Our very old farmhouse was built in pieces, and the kitchen (and therefore wood stove) got moved as the house got added on to. That means we had not one but two chimney holes in ceilings to deal with. We’ve yet to deal with the one in our daughter’s bedroom, but the kitchen ceiling we did tackle.
That photo above is what we had left AFTER we pulled down the old chimney, pulled the sheet rock off the walls, and stripped all the paper and nails off of the ceiling. You can see some flashing that was around the old chimney, and the brown tarp was part of our effort to keep water out, since the roof also had a hole in it once the chimney came down. The good news was, it was easy for the electricians to run the wiring at least!
Below are some photos of the hole today. Here’s what we did: We found a piece of antique ceiling tin (actually, a friend found a piece of antique ceiling tin) that was painted pink and cream. I spent hours and hours and hours (and hours!) trying to sand and strip all of the paint off, because my original vision was for a piece of shiny tin, not painted tin. When I finally got it to the state you see it in now, I said, “Forget it! We’re going with the antique-y look!”
The idea was to put a piece of tin over the hole so the kitchen table could be centered under it and it would look like it was supposed to be there.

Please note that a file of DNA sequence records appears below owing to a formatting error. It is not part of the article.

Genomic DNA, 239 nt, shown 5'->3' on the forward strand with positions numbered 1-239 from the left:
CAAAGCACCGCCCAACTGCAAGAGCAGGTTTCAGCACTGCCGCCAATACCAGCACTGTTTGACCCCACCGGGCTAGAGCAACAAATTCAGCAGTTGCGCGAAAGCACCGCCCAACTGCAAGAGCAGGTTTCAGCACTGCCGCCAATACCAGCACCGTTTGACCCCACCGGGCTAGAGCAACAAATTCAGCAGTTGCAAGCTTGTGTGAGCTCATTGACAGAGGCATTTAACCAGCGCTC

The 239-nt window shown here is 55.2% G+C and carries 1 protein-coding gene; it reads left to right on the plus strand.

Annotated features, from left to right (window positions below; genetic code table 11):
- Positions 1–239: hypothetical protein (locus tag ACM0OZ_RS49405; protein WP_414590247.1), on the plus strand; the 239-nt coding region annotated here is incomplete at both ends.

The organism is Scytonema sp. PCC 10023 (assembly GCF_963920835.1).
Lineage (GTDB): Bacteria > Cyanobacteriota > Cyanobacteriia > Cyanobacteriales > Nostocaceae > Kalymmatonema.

First, we had to tackle the wall. We pulled planks off of a wall upstairs and used those to make a “new” plank wall out of old boards. When we ran out, we pulled apart an old sheep feeder in the barn and used that for the rest of the planks. The planks got primed and caulked and painted. (And you’ll see we need to caulk and paint again. Heating our house with a wood stove has meant a lot of the caulking needs to be redone, both in this wall and in the four ceilings we restored. Sigh…)
We got the ceiling all scraped, sanded, caulked and painted (see really good before and after pictures of the kitchen ceiling). Then a friend got this tin up (while my husband was deployed) and put trim around it. I painted and caulked. Then we put the kitchen table under it, centered just right, and voila! You’d never know there was a chimney there nor a huge hole!!
Although it’s not a very clear photo, you can see the detail in the tin a little better in this photo above.
We are far from done with this renovation, but it’s good for me to look at these before and after photos to remind myself how far we’ve come! And now as our Pacific Northwet spring begins to finally warm up and dry out, it has been really nice to turn our attention to starting a small farm at last, since that’s why we bought this place in the first place. Then this winter, we’ll get back to the renovating and get this old farmhouse ever closer to DONE.